Another Key Question


Swirling between Jeff Stein’s blockbuster reporting on the Harman story is another question: Jeff’s reporting refers to an unnamed “suspected Israeli agent”, as the person Harman made the alleged deal with. Stein uses that phrase in quotations and says he was not able to determine the identity of the person. So presumably that was the description provided to him by one or more of his sources.

So my question is: what’s the nationality of that person? In spy talk, an ‘agent’ doesn’t necessarily mean a formal agent of the foreign power in question, as in a member of Israeli intelligence or a diplomat. In this context it just as likely — in some ways, given the nature of the underlying investigation, perhaps even more likely — means an American citizen who the investigators believed was acting as an Israeli agent — a complicated evidentiary and legal question.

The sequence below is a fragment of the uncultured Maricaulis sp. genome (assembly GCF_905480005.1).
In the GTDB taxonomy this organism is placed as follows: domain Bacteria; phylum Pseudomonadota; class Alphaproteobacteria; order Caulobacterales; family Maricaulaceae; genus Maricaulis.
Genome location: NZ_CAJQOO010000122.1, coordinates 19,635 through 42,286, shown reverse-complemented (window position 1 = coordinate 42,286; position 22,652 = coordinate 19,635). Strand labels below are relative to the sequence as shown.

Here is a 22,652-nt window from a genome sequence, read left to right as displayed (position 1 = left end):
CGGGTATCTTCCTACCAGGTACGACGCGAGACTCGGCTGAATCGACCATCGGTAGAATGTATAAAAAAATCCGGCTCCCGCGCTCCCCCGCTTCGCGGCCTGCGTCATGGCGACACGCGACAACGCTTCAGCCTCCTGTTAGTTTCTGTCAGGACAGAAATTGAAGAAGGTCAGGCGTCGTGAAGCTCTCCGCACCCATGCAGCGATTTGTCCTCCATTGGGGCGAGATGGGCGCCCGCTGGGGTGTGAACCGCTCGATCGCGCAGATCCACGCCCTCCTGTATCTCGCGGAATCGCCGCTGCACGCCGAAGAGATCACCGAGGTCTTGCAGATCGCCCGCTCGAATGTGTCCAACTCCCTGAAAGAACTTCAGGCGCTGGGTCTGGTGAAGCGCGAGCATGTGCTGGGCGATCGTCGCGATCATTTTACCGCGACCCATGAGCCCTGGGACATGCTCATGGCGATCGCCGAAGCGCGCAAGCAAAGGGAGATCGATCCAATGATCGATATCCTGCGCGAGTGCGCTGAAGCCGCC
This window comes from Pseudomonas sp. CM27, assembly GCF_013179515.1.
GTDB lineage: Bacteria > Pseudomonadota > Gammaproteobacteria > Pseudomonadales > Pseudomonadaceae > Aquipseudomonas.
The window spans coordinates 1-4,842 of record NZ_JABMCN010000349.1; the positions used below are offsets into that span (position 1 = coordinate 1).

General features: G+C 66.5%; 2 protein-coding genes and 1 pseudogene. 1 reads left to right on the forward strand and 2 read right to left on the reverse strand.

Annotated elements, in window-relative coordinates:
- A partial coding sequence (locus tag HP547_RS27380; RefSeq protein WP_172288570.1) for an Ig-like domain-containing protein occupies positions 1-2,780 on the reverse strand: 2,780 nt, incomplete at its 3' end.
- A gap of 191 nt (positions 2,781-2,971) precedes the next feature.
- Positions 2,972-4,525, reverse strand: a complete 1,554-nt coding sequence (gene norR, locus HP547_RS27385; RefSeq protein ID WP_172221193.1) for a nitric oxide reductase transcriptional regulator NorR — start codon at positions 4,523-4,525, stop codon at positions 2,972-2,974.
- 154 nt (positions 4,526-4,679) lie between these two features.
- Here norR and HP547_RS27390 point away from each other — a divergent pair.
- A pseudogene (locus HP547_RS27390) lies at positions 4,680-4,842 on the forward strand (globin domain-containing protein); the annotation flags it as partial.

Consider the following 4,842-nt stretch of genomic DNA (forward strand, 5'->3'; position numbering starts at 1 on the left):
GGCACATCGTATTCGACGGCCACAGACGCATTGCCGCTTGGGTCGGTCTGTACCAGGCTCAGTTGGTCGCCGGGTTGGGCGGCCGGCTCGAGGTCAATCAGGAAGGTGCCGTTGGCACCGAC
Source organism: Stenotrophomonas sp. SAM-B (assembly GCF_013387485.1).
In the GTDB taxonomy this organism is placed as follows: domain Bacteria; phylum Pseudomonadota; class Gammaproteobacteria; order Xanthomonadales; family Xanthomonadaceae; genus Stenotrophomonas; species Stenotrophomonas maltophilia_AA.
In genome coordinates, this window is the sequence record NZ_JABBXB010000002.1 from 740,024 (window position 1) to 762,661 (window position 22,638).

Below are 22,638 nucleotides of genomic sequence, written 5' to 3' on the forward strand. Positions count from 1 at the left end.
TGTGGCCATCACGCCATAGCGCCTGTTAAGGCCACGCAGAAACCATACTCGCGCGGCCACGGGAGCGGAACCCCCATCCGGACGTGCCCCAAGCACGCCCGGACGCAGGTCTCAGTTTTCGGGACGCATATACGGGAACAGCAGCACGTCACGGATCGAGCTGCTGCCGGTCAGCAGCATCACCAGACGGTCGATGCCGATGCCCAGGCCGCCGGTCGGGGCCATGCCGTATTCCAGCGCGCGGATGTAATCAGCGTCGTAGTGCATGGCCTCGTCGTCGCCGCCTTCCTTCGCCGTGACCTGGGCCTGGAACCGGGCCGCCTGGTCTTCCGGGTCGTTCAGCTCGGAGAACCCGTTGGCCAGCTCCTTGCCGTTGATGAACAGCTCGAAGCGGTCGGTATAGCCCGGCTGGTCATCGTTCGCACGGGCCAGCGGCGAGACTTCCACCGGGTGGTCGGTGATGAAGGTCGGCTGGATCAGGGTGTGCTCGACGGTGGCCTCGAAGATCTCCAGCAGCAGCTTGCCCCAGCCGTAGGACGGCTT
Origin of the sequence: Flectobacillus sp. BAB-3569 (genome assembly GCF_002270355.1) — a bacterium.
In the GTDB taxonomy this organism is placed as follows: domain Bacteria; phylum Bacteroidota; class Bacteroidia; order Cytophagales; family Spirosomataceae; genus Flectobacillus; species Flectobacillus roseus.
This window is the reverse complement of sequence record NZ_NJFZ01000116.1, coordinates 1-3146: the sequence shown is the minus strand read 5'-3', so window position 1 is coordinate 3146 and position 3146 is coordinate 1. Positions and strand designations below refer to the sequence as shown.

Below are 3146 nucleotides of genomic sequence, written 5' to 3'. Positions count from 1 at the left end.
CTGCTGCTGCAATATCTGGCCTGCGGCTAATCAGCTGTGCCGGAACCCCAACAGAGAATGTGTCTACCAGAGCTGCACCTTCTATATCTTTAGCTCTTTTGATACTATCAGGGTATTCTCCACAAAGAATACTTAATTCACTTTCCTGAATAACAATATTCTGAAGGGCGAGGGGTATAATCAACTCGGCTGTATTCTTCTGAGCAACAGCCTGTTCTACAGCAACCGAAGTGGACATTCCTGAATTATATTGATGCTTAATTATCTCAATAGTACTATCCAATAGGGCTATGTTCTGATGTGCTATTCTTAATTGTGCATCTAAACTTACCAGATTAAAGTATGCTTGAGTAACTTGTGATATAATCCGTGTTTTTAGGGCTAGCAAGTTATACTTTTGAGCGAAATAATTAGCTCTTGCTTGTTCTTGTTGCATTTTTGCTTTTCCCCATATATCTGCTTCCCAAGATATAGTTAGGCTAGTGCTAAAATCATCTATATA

And here’s where it gets sticky. The whole legal question would then depend largely, perhaps entirely, on whether that suspicion was legally provable.

To see what I mean, let’s come at this from another hypothetical read of the facts. What if US citizen A comes to Harman and says, this AIPAC spy case is a total set up, an end-run around the first amendment (the argument the defenders have subsequently made, with some legal success). US citizen A asks Harman to weigh in with Gonzales (who she has lots of pull with) in exchange for help lobbying Pelosi to make her head of the intelligence committee.

To be clear, I’m not speaking to the wisdom, ethics or morality of such a deal. But if the person on the other end of the call is a US Citizen and the government can’t sustain the charge that they were acting as the agent of a foreign power, it’s really hard for me to see what criminal statutes that agreement would violate.


Josh Marshall is editor and publisher of